FIVE: Measure your habits if you can

This is another form of accountability, kind of… Having a way to measure whether or not you’re actually doing the habit properly is a great way to stick to it and keep going. This can come in multiple ways. A fitness tracker is an excellent way to remind you to get your minimum daily steps and stand up every hour, building great active habits. When I was younger (though I’d totally do this now), I had stickers that I’d use to reward myself when I went to the gym. Seeing the stickers on the page for the week was a great motivator to keep going. I would also give myself a reward, but Gretchen says that we then come to only do the habit for the reward, when the reward should be the habit (confused? more on this here).

TIP SIX: Focus on one thing at a time

This shouldn’t be news to anyone that’s read any of my blog posts around goals etc., but when we try introduce a whole lot of things at once, our brain gets overwhelmed and often we end up doing nothing. Introducing new habits can be challenging, so focus on doing one challenging thing at a time, nail it, then move onto the next thing.

TIP SEVEN: Accept yourself

A great point from Gretchen is that sometimes we do things because other people think we should (i.e. meditate) rather than because we actually want to. Within reason, don’t do the things that you really don’t want to (the reason is you still need to be at 50% functioning adult). Accept you for you; you’re great and unique and if you don’t want to be an ultra-marathon runner, that’s cool, it’s not for you! Maybe I’ll take my own advice and drop the meditation…

There you go! Now is the chance to focus on building a new habit that will see you through iso and out on the other side. Stay safe, stay well and stay at 50% adulting level.

Sending socially distant love,

Curly Girl xo

Staying sane in iso.

I wrote a blog post not too long ago on surviving quaranting and since then, things have certainly ramped up a bit – with New Zealand friends in full lockdown and Australians currently facing a scary situation with the closure of both gyms and nail salons. In all seriousness – stay safe and healthy, but most importantly, stay sane! I read an article this week about productivity in the pandemic (well worth a read, here), it reminded me to be kind to myself and not expect the same amount of workload that my usual self balancing study, work, gym, socialising and adulting self would usually put on. On the other hand, you also don’t want to spend days on end bingeing Netflix, which I promise (believe me on this one) will make you feel worse.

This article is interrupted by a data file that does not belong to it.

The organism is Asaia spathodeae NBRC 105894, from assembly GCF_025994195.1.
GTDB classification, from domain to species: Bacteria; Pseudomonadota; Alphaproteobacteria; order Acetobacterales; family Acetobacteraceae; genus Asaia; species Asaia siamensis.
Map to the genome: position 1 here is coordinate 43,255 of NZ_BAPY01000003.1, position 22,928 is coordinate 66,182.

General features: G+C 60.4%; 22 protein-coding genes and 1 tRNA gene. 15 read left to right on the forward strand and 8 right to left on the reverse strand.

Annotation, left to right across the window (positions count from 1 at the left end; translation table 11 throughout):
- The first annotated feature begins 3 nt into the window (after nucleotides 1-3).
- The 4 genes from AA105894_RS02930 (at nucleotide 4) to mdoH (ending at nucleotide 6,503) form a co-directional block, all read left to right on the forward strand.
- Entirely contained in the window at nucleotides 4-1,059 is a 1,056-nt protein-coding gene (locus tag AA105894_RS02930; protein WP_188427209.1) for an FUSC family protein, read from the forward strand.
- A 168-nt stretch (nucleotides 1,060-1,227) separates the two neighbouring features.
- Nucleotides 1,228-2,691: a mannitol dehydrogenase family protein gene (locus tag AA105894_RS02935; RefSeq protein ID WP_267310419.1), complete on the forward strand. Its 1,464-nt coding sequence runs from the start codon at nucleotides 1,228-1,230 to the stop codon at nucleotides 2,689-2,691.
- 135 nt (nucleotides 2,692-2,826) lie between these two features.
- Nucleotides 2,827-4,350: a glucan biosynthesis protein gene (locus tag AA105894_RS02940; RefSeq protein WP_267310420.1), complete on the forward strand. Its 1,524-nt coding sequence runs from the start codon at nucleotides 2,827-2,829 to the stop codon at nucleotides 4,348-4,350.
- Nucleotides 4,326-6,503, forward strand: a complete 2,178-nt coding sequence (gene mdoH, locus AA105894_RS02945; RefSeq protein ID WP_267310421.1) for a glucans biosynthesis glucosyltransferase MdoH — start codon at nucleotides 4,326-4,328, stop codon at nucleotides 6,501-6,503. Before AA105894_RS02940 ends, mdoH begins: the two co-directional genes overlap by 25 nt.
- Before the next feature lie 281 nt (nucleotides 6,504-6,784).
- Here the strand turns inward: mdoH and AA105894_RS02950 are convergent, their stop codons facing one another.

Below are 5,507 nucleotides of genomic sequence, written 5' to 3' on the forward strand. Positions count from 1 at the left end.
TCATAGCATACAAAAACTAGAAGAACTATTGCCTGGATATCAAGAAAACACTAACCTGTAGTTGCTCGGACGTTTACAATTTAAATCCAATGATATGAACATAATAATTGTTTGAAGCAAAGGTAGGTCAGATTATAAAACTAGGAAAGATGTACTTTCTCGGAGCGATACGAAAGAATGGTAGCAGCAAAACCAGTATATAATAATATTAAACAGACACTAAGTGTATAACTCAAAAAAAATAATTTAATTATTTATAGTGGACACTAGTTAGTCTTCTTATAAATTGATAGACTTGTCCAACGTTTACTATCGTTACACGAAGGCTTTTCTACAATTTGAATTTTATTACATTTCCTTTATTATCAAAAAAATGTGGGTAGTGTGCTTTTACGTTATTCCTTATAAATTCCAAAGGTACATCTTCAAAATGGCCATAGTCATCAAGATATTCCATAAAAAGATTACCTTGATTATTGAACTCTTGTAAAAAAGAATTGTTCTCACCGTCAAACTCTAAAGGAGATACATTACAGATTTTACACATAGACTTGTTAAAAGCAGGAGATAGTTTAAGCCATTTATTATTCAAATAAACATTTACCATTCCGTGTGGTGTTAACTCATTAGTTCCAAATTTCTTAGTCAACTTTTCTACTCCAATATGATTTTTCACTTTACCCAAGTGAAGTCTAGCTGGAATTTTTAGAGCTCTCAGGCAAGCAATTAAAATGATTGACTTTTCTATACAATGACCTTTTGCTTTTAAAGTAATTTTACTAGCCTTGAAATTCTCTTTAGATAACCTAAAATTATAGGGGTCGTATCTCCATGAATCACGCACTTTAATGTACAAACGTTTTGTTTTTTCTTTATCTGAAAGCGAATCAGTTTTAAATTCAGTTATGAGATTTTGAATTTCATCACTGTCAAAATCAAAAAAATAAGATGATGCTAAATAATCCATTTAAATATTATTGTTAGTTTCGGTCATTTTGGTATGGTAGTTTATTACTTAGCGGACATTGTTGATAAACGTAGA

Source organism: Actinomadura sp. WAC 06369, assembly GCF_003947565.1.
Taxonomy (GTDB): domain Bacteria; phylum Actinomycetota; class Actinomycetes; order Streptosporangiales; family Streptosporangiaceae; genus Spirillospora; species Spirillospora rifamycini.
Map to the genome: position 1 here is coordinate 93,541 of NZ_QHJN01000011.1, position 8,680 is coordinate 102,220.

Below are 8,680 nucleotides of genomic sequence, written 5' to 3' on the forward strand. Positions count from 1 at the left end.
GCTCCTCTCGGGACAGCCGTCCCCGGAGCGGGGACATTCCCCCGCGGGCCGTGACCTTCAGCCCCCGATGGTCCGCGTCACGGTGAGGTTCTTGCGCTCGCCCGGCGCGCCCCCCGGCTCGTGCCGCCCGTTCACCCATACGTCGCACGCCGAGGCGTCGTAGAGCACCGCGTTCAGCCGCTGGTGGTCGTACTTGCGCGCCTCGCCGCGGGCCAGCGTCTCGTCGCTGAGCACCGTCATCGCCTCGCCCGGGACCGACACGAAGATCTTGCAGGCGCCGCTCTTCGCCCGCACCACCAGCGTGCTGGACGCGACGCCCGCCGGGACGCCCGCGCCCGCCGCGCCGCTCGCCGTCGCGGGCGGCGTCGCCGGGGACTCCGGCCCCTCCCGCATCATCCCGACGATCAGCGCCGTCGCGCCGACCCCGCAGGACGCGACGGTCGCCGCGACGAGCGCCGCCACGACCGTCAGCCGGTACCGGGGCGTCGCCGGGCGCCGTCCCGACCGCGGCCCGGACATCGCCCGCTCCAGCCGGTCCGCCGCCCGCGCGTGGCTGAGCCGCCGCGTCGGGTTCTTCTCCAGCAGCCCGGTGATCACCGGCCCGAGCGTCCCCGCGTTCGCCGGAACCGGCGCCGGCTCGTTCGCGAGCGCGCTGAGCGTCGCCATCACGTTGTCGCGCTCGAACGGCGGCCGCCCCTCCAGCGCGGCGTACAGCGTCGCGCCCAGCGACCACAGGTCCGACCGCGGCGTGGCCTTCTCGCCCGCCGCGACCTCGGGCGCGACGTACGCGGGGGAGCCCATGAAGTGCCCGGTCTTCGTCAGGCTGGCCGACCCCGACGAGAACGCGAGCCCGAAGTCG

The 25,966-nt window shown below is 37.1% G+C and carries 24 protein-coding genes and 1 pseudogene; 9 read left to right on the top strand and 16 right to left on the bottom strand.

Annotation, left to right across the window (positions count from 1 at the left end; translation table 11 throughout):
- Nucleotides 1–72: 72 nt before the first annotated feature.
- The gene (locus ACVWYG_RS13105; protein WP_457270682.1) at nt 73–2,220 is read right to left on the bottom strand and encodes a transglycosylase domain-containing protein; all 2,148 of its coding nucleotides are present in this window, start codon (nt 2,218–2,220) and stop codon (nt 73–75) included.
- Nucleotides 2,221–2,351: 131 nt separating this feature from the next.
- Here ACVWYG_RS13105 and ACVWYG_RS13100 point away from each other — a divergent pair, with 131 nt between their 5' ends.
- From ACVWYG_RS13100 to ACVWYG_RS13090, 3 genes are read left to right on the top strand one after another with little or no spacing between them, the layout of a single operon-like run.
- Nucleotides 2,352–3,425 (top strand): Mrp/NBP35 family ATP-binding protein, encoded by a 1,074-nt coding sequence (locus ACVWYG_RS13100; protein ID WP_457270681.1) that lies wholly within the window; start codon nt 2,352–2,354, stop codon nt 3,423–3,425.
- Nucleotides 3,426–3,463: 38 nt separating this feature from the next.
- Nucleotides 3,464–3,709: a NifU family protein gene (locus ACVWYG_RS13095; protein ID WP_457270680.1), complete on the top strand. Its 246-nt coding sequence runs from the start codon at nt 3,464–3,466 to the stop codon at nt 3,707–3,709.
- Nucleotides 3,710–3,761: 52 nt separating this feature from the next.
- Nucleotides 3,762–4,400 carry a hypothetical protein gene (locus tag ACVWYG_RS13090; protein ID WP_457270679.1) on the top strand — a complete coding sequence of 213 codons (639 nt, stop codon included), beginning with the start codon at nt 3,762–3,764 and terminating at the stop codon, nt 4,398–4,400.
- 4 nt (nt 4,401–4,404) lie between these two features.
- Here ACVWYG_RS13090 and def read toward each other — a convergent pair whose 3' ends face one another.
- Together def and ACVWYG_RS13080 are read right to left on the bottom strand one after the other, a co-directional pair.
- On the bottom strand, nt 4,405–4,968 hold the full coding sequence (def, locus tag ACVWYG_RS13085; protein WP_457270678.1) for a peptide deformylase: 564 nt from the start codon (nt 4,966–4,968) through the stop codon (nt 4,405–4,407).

So, with half-mast productivity, here’s how I’ve been (actually) surviving self-isolation.

#ONE: Staying fit.

It’s no secret that I’m an absolute gym junkie. I love the gym and typically do 5+ classes a week. When the government closed the gyms (for good reason), it was a dark day indeed and I realised I’d have to find another outlet for my excess energy. I unfortunately didn’t get the kettlebell I ordered from Target (sold out </3), but I did get a swiss ball, resistance bands, medicine ball and have a yoga mat at home. I try to do some sort of exercise 3 times a day and have been averaging 12k+ steps a day in isolation.

YouTube is the absolute best thing in the world for this – I did a super fun cardio class with PopSugar and have been continuing my Yoga with Adrienne, plus adding some Pilates. I also downloaded the C25K app and have been running with my socially distant run buddy (who is in Melbourne). Having an accountability partner to achieve a new goal (I am really not a runner), is a great way to stay motivated and neither of us miss a run. Pictured is the view from one my runs – it definitely beats the treadmill!

I also suggest getting onto Pinterest and finding some workouts that work for you – I’ve been trialling some outdoor playground circuits that are surprisingly difficult. Bottom line: it doesn’t matter what you do, just do something! Don’t use this time to become a couch potato.

#TWO: Learning stuff.

As a Distance Student (for my Master’s), I’m pretty used to learning online – it does take a bit more discipline, but is something I really enjoy. There are a lot of companies now increasing their webinar offerings to capture the audience of people now permanently at home. General Assembly have a great stack of online resources and webinars that are really well delivered – I did one on data analytics last week that was really good (just watch out as they’re mostly delivered in the US; the marketing webinar I signed up for was at 4AM Sydney time – nooo thank you). There’s also a raft of webinars on YouTube and I’m told Skillshare are also pretty good. Reputable universities like MIT have free online courses too, so there really is an abundance of stuff online to keep you learning. I know it’s a challenging time with a lot of people losing their jobs, so think about how you can add to your skillset to round out your CV.

#THREE: Mass self care.